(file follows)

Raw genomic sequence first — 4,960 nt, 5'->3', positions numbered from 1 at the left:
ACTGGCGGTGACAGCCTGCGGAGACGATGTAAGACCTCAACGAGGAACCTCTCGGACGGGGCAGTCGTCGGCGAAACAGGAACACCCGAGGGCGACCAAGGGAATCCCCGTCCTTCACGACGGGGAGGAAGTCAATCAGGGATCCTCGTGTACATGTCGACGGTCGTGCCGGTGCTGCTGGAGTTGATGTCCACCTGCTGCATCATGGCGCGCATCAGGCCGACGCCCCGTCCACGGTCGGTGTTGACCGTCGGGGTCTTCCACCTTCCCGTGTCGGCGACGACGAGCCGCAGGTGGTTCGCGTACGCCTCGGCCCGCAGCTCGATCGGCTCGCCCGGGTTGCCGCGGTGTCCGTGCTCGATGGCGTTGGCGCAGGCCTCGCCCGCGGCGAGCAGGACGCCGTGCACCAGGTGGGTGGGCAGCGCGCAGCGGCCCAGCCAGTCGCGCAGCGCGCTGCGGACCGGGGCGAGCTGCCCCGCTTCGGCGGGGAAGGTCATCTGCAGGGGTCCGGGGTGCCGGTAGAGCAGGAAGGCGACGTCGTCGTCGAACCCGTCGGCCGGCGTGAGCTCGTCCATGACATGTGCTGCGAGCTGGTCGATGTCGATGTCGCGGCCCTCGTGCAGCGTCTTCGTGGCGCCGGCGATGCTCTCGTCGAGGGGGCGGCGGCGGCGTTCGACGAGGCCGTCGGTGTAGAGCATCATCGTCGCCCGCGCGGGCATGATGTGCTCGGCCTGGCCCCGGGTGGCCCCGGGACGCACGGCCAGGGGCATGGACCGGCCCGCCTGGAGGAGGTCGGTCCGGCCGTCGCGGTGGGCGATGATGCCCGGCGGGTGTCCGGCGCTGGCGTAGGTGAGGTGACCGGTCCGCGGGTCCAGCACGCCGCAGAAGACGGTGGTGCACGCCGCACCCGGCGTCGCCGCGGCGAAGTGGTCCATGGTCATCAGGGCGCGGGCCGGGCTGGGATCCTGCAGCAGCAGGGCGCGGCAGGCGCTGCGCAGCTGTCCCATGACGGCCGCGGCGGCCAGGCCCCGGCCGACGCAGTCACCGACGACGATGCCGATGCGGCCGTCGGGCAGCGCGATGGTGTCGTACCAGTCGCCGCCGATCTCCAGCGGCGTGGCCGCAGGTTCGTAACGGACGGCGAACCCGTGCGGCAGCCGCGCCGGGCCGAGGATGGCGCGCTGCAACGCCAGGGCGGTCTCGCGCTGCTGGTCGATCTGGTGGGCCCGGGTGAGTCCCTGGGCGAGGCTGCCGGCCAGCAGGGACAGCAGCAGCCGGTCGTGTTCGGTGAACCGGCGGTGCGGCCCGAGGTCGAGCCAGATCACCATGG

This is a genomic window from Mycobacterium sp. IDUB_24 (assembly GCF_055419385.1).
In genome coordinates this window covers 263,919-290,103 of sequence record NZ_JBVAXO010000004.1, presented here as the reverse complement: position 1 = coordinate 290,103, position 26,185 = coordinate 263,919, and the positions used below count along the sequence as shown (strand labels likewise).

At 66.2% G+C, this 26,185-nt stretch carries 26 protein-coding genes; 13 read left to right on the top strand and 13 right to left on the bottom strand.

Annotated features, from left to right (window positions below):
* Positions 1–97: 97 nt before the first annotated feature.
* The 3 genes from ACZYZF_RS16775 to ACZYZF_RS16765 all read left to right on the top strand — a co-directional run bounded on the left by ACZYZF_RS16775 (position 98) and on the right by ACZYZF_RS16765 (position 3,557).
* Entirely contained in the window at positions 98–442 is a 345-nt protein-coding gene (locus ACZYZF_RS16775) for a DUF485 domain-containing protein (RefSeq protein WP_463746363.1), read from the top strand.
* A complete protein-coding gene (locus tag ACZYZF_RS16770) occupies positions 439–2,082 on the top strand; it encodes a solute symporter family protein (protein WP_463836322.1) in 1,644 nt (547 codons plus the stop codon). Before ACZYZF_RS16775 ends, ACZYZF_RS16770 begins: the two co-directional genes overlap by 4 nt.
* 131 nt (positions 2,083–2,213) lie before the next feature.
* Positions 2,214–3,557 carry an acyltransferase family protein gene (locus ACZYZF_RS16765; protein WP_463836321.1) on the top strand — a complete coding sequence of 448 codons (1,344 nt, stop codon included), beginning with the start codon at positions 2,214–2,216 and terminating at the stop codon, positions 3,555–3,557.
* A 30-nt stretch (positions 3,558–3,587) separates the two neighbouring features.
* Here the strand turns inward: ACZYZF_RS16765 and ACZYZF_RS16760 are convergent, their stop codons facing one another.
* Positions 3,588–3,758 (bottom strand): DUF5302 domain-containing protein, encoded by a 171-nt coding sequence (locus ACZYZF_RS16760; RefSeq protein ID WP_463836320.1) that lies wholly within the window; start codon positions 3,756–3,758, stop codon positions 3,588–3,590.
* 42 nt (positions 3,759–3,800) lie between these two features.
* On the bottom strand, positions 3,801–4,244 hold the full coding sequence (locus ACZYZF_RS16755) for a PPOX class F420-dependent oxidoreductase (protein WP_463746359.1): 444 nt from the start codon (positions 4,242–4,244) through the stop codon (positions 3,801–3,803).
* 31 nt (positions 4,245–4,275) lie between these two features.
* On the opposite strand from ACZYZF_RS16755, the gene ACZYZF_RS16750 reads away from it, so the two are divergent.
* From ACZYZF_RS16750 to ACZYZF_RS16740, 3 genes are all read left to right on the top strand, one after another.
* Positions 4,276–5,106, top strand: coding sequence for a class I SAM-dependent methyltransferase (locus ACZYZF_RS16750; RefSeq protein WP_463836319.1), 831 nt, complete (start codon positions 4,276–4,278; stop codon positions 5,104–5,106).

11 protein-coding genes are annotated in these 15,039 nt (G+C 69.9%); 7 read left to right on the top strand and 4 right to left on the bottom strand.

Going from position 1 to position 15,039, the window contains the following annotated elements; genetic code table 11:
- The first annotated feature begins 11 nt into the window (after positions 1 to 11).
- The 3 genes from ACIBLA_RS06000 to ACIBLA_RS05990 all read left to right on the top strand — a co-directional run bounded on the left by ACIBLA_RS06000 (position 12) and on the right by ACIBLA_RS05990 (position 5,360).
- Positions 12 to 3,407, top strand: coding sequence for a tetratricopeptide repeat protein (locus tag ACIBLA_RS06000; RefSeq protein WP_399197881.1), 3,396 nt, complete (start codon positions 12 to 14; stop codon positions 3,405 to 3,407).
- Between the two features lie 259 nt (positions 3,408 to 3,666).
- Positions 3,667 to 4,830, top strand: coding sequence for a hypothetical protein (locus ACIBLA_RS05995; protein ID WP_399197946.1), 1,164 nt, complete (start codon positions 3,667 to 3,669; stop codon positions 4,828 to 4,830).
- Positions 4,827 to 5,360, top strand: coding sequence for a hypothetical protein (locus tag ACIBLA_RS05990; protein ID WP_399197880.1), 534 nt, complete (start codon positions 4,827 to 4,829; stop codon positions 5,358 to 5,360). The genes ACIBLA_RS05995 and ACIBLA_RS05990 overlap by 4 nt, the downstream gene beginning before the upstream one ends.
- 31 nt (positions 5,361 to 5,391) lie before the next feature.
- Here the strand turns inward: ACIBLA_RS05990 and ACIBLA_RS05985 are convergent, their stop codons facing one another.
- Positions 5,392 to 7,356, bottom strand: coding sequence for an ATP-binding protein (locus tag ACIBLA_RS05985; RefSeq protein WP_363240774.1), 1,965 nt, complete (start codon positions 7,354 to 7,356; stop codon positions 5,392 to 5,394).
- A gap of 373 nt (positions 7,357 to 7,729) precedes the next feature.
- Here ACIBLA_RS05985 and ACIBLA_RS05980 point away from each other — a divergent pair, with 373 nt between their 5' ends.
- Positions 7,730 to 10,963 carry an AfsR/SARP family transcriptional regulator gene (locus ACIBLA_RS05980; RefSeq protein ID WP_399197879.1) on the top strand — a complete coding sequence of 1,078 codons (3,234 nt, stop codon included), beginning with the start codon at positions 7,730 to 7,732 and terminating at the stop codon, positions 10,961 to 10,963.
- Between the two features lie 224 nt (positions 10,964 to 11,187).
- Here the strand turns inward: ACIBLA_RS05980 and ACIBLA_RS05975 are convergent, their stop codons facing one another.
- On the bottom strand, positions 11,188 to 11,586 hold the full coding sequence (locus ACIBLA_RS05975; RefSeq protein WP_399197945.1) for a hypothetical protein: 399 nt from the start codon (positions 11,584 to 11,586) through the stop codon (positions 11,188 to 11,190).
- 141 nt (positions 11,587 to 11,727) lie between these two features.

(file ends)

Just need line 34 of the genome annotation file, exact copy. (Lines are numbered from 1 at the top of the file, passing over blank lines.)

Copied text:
- Here ACIBLA_RS05985 and ACIBLA_RS05980 point away from each other — a divergent pair, with 373 nt between their 5' ends.